Car Accidents, Land Mines Blamed for Rising Disabled Population in Burma


Myanmar, Burma, The Irrawaddy, disabilities, traffic accidents, land mines

Nay Min Aung, 26, who is blind due to a land mine blast sits by a hammock with his daughter in their home in in Kyaukki Township, Pegu Division, on Jan. 25, 2013. (Photo: Reuters / Soe Zeya Tun)

RANGOON — The number of people in Burma living with physical disabilities is on the rise, advocates for the disabled say, with an increase in traffic accidents and land mine explosions to blame.

“Violence and accidents are happening more frequently and because of this, the disabled population in the country is increasing annually,” said Aung Ko Myint, a founder of the Myanmar Independent Living Initiative and president of the Myanmar National Association of the Blind.

As the country’s road network has expanded and automobile ownership has risen—aided by a lifting of import restrictions for foreign vehicles in October 2011—traffic accidents have more than doubled since 2001, from 4,478 accidents that year to 9,339 in 2012, according to government figures supplied to the World Health Organization. Over that period, injuries from the accidents have risen from 6,938 to 15,720, the data show.

At the same time, decades of civil war have left the ground strewn with land mines in some of the country’s ethnic conflict regions. The Landmine and Cluster Munition Monitor said in a report published late last year that nine of Burma’s 14 states and divisions were believed to contain land mines. From 1999 to 2012, more than 3,300 people have been injured or killed in land mine blasts, according to the Monitor, an initiative of the International Campaign to Ban Landmines.

“Anyone can find themselves living with a disability, so people need to have discipline to avoid traffic accidents and also need to be educated on health matters,” Aung Ko Myint said, adding that the country’s underfunded health care system also bore some responsibility for the rising population of people with disabilities.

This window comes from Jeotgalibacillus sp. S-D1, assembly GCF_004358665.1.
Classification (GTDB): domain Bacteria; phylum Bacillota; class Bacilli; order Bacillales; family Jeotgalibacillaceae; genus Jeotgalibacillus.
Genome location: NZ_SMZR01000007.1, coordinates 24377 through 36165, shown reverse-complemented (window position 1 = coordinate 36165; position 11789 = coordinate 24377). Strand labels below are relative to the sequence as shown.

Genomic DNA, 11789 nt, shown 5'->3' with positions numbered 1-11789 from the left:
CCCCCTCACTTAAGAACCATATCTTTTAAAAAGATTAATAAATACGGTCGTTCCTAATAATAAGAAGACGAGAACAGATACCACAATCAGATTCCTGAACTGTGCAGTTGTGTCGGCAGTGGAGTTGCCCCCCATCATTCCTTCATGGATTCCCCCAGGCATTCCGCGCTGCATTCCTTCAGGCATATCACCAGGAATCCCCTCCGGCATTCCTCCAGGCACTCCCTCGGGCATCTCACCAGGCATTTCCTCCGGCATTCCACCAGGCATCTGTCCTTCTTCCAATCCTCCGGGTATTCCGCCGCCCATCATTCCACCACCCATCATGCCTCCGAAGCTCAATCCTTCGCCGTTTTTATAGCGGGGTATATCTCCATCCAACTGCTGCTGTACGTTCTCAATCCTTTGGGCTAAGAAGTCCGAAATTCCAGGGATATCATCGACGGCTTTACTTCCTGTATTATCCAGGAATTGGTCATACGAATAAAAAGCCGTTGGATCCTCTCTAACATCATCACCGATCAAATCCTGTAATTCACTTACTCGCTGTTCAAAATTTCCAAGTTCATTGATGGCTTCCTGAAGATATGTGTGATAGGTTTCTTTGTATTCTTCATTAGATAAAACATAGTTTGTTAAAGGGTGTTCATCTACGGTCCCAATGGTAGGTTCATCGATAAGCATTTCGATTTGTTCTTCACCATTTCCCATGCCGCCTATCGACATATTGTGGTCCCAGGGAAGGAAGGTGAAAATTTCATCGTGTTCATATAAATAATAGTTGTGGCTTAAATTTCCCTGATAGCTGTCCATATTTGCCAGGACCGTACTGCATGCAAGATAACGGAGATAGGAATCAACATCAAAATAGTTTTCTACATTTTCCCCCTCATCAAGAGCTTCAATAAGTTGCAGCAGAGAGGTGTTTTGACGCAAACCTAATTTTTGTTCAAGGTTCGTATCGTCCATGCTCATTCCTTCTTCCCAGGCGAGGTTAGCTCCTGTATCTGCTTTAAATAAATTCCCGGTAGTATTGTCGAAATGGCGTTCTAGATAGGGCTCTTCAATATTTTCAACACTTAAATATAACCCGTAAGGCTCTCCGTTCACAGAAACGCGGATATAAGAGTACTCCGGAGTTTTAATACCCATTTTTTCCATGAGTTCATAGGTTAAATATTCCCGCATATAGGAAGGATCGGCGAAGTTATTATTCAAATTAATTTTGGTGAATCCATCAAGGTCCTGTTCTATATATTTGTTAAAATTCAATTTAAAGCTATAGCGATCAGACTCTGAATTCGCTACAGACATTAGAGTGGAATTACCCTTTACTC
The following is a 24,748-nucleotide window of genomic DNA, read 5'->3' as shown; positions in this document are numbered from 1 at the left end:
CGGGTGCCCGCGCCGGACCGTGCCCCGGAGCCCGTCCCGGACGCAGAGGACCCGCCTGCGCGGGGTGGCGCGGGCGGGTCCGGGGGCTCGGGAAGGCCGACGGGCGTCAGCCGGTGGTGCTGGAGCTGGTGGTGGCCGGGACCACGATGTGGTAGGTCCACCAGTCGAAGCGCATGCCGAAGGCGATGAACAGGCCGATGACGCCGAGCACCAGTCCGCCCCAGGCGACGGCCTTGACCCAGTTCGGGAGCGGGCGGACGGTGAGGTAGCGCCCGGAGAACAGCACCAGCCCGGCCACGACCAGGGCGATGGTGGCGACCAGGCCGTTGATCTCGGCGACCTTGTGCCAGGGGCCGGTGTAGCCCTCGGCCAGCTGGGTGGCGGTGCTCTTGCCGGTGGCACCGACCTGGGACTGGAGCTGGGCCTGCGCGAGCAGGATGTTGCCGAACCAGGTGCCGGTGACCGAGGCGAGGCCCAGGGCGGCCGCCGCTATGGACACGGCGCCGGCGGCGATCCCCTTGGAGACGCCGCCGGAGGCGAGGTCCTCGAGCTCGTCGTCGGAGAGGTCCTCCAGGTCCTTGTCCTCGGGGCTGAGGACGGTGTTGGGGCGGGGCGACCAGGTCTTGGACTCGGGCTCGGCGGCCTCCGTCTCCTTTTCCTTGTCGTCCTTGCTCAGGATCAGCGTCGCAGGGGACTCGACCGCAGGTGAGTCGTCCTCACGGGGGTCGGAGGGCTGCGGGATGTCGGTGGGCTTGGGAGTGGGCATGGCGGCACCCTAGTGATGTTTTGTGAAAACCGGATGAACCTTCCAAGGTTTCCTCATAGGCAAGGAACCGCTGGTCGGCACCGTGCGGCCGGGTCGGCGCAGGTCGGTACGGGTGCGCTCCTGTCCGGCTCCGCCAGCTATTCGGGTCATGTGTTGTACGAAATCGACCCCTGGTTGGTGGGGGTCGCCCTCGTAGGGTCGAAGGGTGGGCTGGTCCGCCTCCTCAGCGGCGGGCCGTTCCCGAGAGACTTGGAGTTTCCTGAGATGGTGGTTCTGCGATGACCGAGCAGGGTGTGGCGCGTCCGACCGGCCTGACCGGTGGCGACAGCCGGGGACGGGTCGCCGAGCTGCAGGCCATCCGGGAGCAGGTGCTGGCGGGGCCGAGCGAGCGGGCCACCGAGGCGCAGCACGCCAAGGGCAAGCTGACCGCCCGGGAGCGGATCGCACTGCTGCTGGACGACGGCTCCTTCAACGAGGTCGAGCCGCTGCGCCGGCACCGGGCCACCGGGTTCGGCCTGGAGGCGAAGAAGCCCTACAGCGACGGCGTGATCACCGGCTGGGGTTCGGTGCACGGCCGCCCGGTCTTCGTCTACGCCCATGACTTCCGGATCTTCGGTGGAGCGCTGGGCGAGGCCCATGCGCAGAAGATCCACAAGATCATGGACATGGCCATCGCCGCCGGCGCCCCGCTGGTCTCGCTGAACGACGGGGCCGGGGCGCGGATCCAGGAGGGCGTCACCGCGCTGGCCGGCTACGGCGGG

Soe Maung, a President’s Office minister, said in October that 2.3 percent of Burma’s population, estimated between 50 and 60 million people, are physically impaired. The figure was based on a National Disability Survey by the Ministry of Health released in 2010.

“All training schools for disabled people are full and many children who are born with a disability and elderly people who are disabled due to disease or an accident are waiting to attend training schools,” Aung Ko Myint said, adding that there were about 15 special education training schools for the deaf, blind, physically disabled and intellectually disabled in Burma.

He said up-to-date statistics on Burma’s disabled population do not exist, adding that it was hoped that a national census to be conducted later this year would shed light on the true size of the country’s disabled population.

“Although the number of disabled persons increases year after year because of land mines and weak health services, the fact is that the actual number of disabled citizens is not well known and is only now coming to light,” said Myat Thu Win, chairman of the Shwe Minn Tha Foundation, which focuses on assisting people with disabilities.

He said inadequacies in health care provision led to a high rate of children born with disabilities, often the result of malnutrition while in the mother’s womb. Poor health care also leads to handicapping circumstances for elderly patients who are afflicted with medical conditions that would otherwise be perfectly treatable in countries with more developed health care systems, Myat Thu Win said.